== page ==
There are Summoning Bells for your retainers at inns and also at the hawker/market places in the major cities.

It’s a little tedious going through three or four retainers to get mats for crafting, so it might be worthwhile to have a system for how you store things with them (eg. one for mining materials, one for gathering, and so on). It could be worthwhile to name your retainers in a way that reflects their purpose (eg. Mike Miner, Gabby Gatherer). You can rename your retainers if you buy a Retainer Fantasia potion from the Market Board, although when I looked they weren’t cheap (around 20,000 gil). Save yourself some gil by giving them a logical name when you first hire them.


Dying

If you die, you are teleported to your registered home location (your home Aetherite plaza). Unlike WoW you don’t have to run back and collect your corpse. However if you registered your home as a long way from where you died then you will have to teleport back, and then run back to where you were (assuming you want to go back).


Gathering, crafting, dyeing and glamour

See my separate pages on Gathering, Crafting, Dyeing and Glamour.


Sprouts

The game places a green “sprout” over your head as a signal to other players that you are new and to make allowances, particularly in dungeons. There is a way of getting rid of that but I won’t tell you how, because:

When you’re ready to remove it … you won’t need to ask how to do it.


Inns

The major cities have inns. You speak to the innkeeper to retire to your private room. In there you can:

Locations


Time (Eorzea time)

The time in Eorzea passes much faster than real time. Some quests ask you to be at a certain place at a certain time. Do not worry if that time seems to be hours away. First you can see what the current Eorzea time is by clicking the “time” icon above the minimap:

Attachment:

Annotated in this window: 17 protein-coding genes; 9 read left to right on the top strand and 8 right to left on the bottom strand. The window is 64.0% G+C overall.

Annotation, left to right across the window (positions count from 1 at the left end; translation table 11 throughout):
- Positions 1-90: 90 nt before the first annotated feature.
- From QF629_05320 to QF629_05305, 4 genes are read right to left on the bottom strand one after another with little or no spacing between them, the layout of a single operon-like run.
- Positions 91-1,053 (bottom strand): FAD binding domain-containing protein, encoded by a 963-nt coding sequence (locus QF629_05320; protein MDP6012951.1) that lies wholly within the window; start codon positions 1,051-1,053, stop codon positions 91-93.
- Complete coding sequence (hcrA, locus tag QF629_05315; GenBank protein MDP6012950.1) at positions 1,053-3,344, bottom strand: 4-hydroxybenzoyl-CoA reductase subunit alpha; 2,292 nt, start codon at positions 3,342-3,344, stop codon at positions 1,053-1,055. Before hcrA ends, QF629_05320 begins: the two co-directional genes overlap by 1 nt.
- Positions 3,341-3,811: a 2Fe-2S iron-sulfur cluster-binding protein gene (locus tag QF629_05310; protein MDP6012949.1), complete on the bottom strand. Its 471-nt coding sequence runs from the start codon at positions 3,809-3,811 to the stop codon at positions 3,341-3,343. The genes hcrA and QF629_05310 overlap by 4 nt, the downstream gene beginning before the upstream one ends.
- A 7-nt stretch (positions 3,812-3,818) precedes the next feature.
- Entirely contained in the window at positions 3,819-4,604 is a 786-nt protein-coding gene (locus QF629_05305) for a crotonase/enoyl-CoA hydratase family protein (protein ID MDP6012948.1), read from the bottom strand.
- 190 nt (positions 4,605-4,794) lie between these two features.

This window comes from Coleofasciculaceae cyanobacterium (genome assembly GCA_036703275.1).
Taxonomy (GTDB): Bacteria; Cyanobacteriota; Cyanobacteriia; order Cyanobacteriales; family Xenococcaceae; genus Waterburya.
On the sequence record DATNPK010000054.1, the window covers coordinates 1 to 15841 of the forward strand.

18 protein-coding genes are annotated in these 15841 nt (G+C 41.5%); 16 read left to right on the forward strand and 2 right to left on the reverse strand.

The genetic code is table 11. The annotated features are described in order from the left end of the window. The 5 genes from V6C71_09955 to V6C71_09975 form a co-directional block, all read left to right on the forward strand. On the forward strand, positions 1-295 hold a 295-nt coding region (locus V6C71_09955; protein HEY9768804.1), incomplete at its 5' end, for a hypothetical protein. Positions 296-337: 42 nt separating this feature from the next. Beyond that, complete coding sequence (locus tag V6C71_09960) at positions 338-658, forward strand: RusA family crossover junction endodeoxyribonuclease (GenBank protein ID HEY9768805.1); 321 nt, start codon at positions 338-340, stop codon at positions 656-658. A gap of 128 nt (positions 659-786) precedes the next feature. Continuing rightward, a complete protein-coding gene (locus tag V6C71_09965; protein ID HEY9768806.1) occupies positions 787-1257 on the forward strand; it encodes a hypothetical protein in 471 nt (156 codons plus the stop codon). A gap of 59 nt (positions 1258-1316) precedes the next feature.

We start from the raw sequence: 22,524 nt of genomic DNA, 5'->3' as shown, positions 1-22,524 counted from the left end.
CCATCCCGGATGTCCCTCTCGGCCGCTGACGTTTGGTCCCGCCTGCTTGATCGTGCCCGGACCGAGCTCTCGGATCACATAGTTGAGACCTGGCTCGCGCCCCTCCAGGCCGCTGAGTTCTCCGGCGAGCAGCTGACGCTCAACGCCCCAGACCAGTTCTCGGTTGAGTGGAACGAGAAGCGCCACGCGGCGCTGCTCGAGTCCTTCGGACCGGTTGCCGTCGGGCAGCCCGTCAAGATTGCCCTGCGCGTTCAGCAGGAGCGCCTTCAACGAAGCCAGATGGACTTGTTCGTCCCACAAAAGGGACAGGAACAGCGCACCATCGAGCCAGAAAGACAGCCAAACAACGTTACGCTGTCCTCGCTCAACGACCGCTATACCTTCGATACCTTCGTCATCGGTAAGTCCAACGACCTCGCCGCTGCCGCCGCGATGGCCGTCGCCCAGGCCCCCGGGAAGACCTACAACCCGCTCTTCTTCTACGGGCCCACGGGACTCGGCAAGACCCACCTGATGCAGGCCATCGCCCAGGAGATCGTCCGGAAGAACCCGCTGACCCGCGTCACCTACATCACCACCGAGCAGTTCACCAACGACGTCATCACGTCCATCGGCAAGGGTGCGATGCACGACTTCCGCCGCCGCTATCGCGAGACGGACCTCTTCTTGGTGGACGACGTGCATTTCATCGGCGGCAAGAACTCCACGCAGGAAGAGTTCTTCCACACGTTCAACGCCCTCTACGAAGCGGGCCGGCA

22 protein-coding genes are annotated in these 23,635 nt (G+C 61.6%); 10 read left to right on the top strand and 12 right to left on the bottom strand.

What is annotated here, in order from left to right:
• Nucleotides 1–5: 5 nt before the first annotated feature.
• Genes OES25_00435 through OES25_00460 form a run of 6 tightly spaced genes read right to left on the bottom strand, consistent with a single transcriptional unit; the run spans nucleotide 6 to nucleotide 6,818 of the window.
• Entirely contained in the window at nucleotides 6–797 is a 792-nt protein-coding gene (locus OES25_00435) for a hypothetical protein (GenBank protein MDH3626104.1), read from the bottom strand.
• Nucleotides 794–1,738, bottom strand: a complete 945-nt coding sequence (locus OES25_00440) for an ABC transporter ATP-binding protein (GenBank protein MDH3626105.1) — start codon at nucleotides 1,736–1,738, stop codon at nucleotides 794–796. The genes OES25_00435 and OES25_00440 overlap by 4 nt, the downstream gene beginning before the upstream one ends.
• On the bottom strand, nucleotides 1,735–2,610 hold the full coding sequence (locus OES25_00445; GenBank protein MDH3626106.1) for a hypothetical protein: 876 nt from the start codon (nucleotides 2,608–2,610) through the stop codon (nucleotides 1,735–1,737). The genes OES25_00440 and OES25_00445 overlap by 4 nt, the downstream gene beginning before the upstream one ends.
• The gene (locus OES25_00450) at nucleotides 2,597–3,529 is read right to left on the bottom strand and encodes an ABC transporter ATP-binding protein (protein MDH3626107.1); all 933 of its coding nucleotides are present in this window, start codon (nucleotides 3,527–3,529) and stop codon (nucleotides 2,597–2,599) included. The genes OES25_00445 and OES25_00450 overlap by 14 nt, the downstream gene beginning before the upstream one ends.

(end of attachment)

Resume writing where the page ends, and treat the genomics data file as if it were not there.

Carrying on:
It cycles between LT (local time), ST (server time) and ET (Eorzea time).

An hour in Eorzea time passes in 2m 55s (close enough to 3 minutes). Therefore if you need to be somewhere 5 hours away in Eorzea time, it will really be roughly 5 × 3 = 15 minutes in real time.

A day in Eorzea passes every 70 minutes in real time.


Mail

Mail is handled by “Delivery Moogles” which hang around in the major cities, and some other towns.

Some locations, not exhaustive.

Zone Sub zone X Y Notes
The Black Shroud Old Gridania 10.1 8.2 North of Mih Khetto’s Ampitheatre
The Black Shroud Central Shroud 21.6 22.4 Bentbranch Meadows
The Black Shroud North Shroud 20.8 26.3 Fallgourd Float
The Black Shroud North Shroud 28.7 20.1 Hyrstmill
The Black Shroud East Shroud 17.0 27.3 The Hawthorne Hut
The Black Shroud South Shroud 25.4 20.4 Quarrymill
Thanalan Ul’dah - Steps of Nald 10.7 9.9 Ruby Road Exchange, Southeast of the Aetherite (next to the Adventurers’ Guild)
La Noscea Limsa Lominsa Upper Decks 11.6 14.4 South of the Aftcastle
La Noscea Lower La Noscea 25.2 34.6 Moraby Drydocks